Background information on the red-legged frog can be found on the Center for Biological Diversity Web site at:

Background information on political interference with endangered species decisions by Fish and Wildlife Service bureaucrats can be found at:
Today's Federal Register notice on the revised critical habitat is at:

The Wall Street crisis has been caused by plunging housing prices. So despite the billions of dollars being thrown at the problem, experts say more trouble lies ahead...Chris Isidore
NEW YORK ( -- The nation's financial system is in the midst of a massive shakeup and many on Wall Street and in Washington are pointing fingers and looking for someone to blame.
But in the end, it all comes back to one issue - housing.
Earlier this decade, it was much easier to get a mortgage. Home prices soared about 85% from 1996 through 2006 in inflation-adjusted dollars, creating a bubble.
Then the bubble popped. And the fallout isn't over yet, experts say.
In the past two weeks, the government took over Fannie Mae (FNM, Fortune 500) and Freddie Mac (FRE, Fortune 500), Lehman Brothers (LEH, Fortune 500) filed for bankruptcy and Merrill Lynch (MER, Fortune 500) sold itself to Bank of America (BAC, Fortune 500).
If all that weren't enough, the Federal Reserve announced late Tuesday night that it was loaning $85 billion to insurer American International Group (AIG, Fortune 500).
None of this would have happened if the housing market had not imploded, leaving all these firms with staggering losses from their investments tied to mortgages.
"These institutions, which weathered all kinds of calamities before, including depressions, are being knocked out," said Lakshman Achuthan, the managing director of the Economic Cycle Research Institute. "It's a testament to the significance of the problem we have here."
Thus, experts agree that there are likely to be future shocks to the financial system until the housing market finally hits bottom.
Even Treasury Secretary Henry Paulson, the administration's point man in the many rescue discussions of the past month, admits this.
"The housing correction poses the biggest risk to our economy," Paulson said the day he announced the Fannie and Freddie seizure. "Our economy and our markets will not recover until the bulk of this housing correction is behind us."

The problem of falling home prices
But because of the depth of the housing problems, it may take a long time before real estate prices head higher again. Here's why.
Home prices, while sharply off from the 2006 peaks, are still high in comparison to long-term gains in income, rents or overall prices, suggesting that they still have a way to fall, according to experts.
The reason housing is wreaking havoc even on insurers like AIG and big investment banks, who do not make mortgage loans, is that during the boom, trillions of dollars of mortgages were packaged together into securities that promised to pay investors with the proceeds of those loan payments.

Those securities paid better rates than other types of assets during the boom years. So many investors from around the globe poured as much money as they could into those securities.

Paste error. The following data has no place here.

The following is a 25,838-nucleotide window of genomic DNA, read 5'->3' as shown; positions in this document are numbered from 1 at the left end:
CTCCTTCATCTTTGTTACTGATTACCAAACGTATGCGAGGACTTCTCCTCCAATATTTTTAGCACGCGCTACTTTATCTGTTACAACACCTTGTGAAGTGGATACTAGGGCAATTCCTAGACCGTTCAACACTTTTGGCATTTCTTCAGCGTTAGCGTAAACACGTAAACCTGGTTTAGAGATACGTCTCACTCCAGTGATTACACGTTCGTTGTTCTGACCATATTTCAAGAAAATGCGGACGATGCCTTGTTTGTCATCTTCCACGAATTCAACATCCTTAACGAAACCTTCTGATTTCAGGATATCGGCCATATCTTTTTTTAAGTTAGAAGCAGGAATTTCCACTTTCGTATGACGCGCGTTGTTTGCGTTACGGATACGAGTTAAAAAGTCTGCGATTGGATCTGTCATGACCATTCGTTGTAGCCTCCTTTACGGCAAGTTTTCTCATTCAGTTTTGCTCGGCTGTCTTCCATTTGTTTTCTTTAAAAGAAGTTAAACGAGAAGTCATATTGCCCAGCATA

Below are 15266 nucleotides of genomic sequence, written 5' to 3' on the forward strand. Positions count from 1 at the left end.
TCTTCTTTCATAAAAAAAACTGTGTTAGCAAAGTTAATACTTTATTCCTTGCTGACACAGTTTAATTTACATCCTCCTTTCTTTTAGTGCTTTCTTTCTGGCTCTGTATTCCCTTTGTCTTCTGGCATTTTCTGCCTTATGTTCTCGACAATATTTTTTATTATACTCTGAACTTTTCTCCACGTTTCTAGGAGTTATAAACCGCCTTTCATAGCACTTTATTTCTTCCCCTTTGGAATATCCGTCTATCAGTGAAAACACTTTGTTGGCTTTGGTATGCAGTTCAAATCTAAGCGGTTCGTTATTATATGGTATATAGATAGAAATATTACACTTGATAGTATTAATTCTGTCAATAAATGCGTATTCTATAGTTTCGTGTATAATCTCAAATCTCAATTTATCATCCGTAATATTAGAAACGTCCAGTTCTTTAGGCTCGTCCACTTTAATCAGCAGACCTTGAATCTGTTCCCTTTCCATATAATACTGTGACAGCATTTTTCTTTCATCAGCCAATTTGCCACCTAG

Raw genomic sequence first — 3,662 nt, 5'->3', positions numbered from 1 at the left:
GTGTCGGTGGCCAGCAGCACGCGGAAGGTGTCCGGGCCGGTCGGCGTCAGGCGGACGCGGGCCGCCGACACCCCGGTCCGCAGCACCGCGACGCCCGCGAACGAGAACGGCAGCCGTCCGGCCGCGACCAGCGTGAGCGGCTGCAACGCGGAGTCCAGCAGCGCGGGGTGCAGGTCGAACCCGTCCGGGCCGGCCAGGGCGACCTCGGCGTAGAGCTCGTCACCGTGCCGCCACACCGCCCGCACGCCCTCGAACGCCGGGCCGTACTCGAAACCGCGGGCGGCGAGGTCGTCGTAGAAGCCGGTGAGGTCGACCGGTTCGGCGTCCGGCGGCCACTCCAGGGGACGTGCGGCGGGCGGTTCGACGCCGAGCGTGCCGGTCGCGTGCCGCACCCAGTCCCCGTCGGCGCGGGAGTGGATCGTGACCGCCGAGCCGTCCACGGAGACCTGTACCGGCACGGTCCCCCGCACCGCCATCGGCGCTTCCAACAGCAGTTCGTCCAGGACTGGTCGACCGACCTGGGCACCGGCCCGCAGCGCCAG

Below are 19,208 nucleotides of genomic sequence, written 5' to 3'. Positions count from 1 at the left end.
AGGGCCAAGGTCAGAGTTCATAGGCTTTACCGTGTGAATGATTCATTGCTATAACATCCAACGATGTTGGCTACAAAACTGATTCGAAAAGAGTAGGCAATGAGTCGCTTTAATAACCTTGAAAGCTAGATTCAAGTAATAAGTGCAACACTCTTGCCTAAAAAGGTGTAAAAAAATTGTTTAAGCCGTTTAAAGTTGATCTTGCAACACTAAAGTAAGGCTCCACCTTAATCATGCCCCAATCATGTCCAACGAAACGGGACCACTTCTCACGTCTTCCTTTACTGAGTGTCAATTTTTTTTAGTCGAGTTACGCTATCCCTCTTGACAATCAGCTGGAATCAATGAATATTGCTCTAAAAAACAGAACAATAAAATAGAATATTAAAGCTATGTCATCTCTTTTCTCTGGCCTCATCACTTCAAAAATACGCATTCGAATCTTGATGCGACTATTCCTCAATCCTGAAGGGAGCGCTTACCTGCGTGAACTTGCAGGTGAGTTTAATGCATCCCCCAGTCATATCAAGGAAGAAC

Faced with this demand, lenders starting making more loans to riskier borrowers, including people who might not be able to afford their mortgage payments in the future and even many with no proof of income.
When prices were rising, this wasn't a problem. The risk of loan foreclosure or default was limited because many homeowners were able to sell their house for more than they owed and make a profit.
But once prices topped out and began falling, loan defaults and foreclosures started shooting higher as homeowners found it more difficult to sell their house. This created problems not just for subprime borrowers but even for those with good credit and income.
When foreclosures rose, the value of the various types of securities tied to mortgages started to fall, causing huge losses up and down Wall Street. It also made banks less eager to extend credit because of the risks involved.

A downward spiral
This credit crunch in of itself slowed the economy, leading to job losses and more defaults, feeding a downward spiral that has been difficult to stop.
"A really bad situation -- a home price bubble bursting -- was made significantly worse when the recession began," said Achuthan. "Now we have to let this thing play out."
Some experts even argue that the steps being taken to rescue firms like AIG could make a recovery in housing and the broader economy more difficult, as financial firms and investors become more reluctant to lend money.
"We are certainly taking credit and squeezing it tighter and tighter," said Kevin Giddis, managing director of investment bank Morgan Keegan. "Housing needs buyers. Buyers need credit."
Achuthan said that even though rates for mortgages and other types of loans have fallen in the last two weeks, those loans are becoming more difficult for many consumers and businesses to get because banks are severely tightening their lending standards.
And if housing prices do fall further, that will only cause more losses in the financial sector and perhaps more failures of banks, insurers and securities firms.
"I would hesitate to say the worst is behind us," Achuthan said.

So even with perhaps hundreds of billions of tax dollars going to AIG, Fannie and Freddie, one expert said the only real solution to the housing problem is for the correction in housing to finish running its course.
"We want home prices to return to normal," said Barry Ritholtz, CEO of Fusion IQ and author of the upcoming book "Bailout Nation."
"Until that happens, you can throw as much money at the market as you want at the situation....and it ain't going to make any difference," Ritholtz said.